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What Is the Role of Physical Access Control in Compliance?

Written by Michael Maxsenti on 15, January 2019

iStock-625061004Why are we discussing physical access control and compliance?

As data continues to become the world’s most valuable resource, the role of security and compliance grows with it. Modern enterprises are working hard to build confidence with customers and investors that their data privacy policies and procedures are robust enough to handle their continued growth.

There are dozens of compliance structures that govern different types of organizations depending on the data they process or industry they operate in. There are few constants across all of those compliance standards, but one major constant is the need for physical access control.

 In this blog, we’ll cover some of the major compliance standards and the ubiquitous role physical access control plays.

 

 

What are the major compliance standards?

Depending on the industry your company operates in and the data it processes, you can be subject to a variety of different compliance standards. Sometimes this is a mandatory undertaking. In other cases it’s a voluntary endeavor companies pursue to separate themselves from competitors as they move upmarket.

Here’s a quick list of the most widely known compliance standards and what types of industries and data processing they cover:

  • HIPAA: HIPAA stands for the Health Insurance Portability and Accountability Act of 1996. It outlines the United States Government’s guidelines for processing and protecting individuals’ medical data.  If you’re in the healthcare industry or looking to learn more about HIPAA, check out this blog post from TechTarget: HIPAA Blog

  • PCI: PCI stands for the Payment Card Industry Data Security Standard and is a mandatory compliance regulation for any organization that processes digital payment transactions whether they are credit or debit cards and the card holder’s data. Learn more about PCI here: PCI Blog

  • ISO: ISO has a few different levels of compliance certifications, but they are all governed by the International Organization for Standardization. ISO standards are voluntary and can involve many industries. Typically, organizations get ISO certifications for marketing and customer requirement reasons. An ISO compliant organization will have a significant leg up when it comes to landing a deal with large, security conscious customers.

  • SOC2: SOC is the American Institute of CPA’s Service Organization Control compliance certification. It’s a comprehensive compliance regime and involves controlling all aspects of your organization from HR policies to data processing protections. SOC2 Type II certification usually takes about a year to achieve and must be audited annually to maintain certification. If you’d like to learn more check out the AICPA website.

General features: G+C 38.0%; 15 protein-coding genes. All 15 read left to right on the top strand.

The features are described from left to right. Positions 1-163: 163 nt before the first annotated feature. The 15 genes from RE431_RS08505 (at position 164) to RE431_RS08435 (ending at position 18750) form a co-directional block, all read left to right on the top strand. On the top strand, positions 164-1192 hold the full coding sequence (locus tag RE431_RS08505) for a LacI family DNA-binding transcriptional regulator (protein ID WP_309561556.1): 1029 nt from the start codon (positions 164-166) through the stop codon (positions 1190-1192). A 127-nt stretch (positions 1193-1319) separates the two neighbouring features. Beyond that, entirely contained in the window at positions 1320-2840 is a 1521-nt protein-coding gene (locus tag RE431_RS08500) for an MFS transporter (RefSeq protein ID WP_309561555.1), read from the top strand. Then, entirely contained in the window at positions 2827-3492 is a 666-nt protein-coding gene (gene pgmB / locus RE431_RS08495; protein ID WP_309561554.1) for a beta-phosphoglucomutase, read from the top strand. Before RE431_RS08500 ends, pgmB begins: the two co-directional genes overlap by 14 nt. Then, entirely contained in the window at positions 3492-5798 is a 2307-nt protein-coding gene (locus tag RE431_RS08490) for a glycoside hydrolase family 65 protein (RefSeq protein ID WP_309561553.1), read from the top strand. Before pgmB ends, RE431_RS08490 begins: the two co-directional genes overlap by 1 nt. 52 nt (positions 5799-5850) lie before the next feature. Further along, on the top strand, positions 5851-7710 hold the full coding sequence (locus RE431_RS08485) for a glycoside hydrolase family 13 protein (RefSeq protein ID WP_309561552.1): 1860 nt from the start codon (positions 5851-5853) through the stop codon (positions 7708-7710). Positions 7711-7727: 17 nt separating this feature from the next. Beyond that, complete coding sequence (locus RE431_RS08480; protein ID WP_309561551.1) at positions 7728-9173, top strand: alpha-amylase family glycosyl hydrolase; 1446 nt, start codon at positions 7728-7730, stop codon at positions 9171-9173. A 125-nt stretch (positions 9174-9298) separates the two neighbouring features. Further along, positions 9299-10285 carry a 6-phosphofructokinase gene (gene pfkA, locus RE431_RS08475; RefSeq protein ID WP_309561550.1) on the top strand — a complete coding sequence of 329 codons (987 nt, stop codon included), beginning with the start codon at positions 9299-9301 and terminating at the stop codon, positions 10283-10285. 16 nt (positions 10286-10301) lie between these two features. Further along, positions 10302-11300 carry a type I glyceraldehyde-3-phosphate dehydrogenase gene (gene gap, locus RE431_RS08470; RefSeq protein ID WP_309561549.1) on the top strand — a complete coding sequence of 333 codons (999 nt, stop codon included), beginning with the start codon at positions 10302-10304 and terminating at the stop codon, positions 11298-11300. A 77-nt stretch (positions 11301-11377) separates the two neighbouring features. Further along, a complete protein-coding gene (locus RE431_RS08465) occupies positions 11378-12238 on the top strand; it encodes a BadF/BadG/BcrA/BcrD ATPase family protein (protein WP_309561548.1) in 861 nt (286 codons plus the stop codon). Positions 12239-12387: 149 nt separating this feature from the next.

• GDPR: GDPR, or the General Data Privacy Regulation, became a huge factor in the infosec world when it was announced that anyone dealing with data involving any EU member state or EU citizen must comply with this new standard or face severe financial penalties. GDPR compliance generally has to do with ensuring that data processors of EU entity data can quickly provide full records and delete those records in a timely manner upon the request of the data subject. Any company looking to work with customers that have a European presence must comply with GDPR. Learn more about GDPR here: Core DNA

 

Where does physical access control come into the picture? 

With all of the above mentioned standards, and many more, physical access controls that govern access to an organization’s facilities and offices is a constant across them all. Furthermore, most compliance auditors will require customers to govern physical access based on the role a person has in an organization and be able to provide logs of those access events.

 

How does Sequr help me become or stay compliant?

Sequr’s cloud-based physical access management platform allows your company to easily control who has access to which facilities based on many factors like title or department. Using Access Groups, you can create granular levels of access to doors based on your organization’s needs. 

Sequr also never deletes your data (unless requested), meaning that when your compliance audit comes around, you’ll be able to quickly download all of your access control data and present that for review by your auditors.

Another big benefit of Sequr is the ability to control all of your facilities from one centralized dashboard. If you have offices in San Francisco, New York, London, Melbourne or anywhere in between, you’ll have all of that data right at your fingertips. Furthermore, if you integrate Sequr with your identity management platform like Okta or Active Directory you can automate the provisioning and deprovisioning of physical access globally. This will ensure that the right people have access to your facilities at all times while reducing errors in removing access for former employees.

 

If you’d like to learn more about how Sequr can help your company become more compliant please reach out to us at sales@sequr.io

Topics: Access Control Systems, Security

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